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New GSB Institute Will Tackle Poverty

$150 million gift backs an enterprising approach.

The starkest economic facts have produced an extraordinarily generous initiative based at Stanford: an institute that launches with a $150 million gift and will grapple with the world's worst poverty.

The funding comes from Dorothy and Robert King, MBA '60, for the establishment of the Stanford Institute for Innovation in Developing Economies at the Graduate School of Business. The vision—the result of years of thought and examination about ways to tackle the planet's most desperate living conditions—offers a scenario that combines education and research with feet-on-the-ground entrepreneurship and employment goals in impoverished communities.

"The big issue for us is there are a billion people living on $1.25 a day. That's not right," says Robert King. "We need to change that. . . . When we know we've changed 200 million lives, we'll know we're on our way."

The Kings have given $100 million to get SIIDE—dubbed "SEED"—under way. They've also committed another $50 million in matching funds to inspire other potential donors. The gift is among the largest ever received by Stanford, and President John Hennessy took note of the "foresight and compassion" that underpins an effort "that leverages Stanford's knowledge, resources and human capital."

GSB professor and supply-chain expert Hau Lee will lead the institute. Professor Jesper Sorensen, faculty director of the Center for Social Innovation at the GSB, will spearhead the education and dissemination endeavors. Professor Jim Patell, along with Bill Meehan, a lecturer in strategic management and director emeritus of McKinsey & Co., will direct the on-the-ground activities. Nobel laureate and GSB dean emeritus A. Michael Spence will chair the advisory board.

"We don't want to be naïve—it's hugely complicated," Robert King says. "But I really believe the status and significance of Stanford is going to make a lot of these things happen."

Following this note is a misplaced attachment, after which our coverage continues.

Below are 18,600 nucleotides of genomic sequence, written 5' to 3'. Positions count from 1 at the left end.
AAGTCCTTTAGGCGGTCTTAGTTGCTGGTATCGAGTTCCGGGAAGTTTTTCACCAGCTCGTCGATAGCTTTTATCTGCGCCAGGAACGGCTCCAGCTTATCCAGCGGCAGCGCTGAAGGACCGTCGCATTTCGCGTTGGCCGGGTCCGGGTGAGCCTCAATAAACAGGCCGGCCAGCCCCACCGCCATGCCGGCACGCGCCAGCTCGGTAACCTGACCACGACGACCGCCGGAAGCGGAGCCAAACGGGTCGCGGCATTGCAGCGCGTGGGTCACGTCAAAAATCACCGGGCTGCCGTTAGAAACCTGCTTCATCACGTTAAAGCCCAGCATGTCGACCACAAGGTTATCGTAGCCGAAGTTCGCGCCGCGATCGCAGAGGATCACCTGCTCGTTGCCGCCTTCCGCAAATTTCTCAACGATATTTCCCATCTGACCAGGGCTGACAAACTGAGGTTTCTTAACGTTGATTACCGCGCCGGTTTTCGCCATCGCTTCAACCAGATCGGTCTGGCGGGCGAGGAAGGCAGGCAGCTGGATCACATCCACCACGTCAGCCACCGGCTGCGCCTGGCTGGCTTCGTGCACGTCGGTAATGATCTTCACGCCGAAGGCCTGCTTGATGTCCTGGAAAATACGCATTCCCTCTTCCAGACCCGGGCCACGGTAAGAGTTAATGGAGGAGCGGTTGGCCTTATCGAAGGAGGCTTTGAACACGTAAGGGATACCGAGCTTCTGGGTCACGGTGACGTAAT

The institute will strive to stimulate innovations and research that foster leadership, problem solving and business operations with the help of in-the-field managers who can explore improvements in management, infrastructure and academic course development. The issue might be transportation and supply logistics, health care needs or mobile communications, all served by supporting local action with multidisciplinary research and training.

Much of the inspiration for the institute was spurred by decades of homestays by international students with the Kings, who became close observers of the far-reaching impact made by education and entrepreneurship. In the initial announcement of the institute, Dorothy King described the power of dinner conversation with a student from Zimbabwe who was visiting along with peers from her global study trip to Africa.

"We heard how those first-hand experiences compelled some of the MBAs to return for internships in Africa," she notes. "We saw the direct connection between the learning experience and the motivation to make change."

The institute plans partnership activities with a variety of organizations that have operations abroad, including Endeavor, which mentors the work of high-impact entrepreneurs; Omidyar Network, a philanthropic investment firm; the Skoll Foundation, which invests in social entrepreneurs; and global social enterprise investor Acumen Fund.

Comments (1)

  • Mr. James Chappell

    how can one donate directly to this institute?

    Posted by Mr. James Chappell on Jan 5, 2012 2:12 PM


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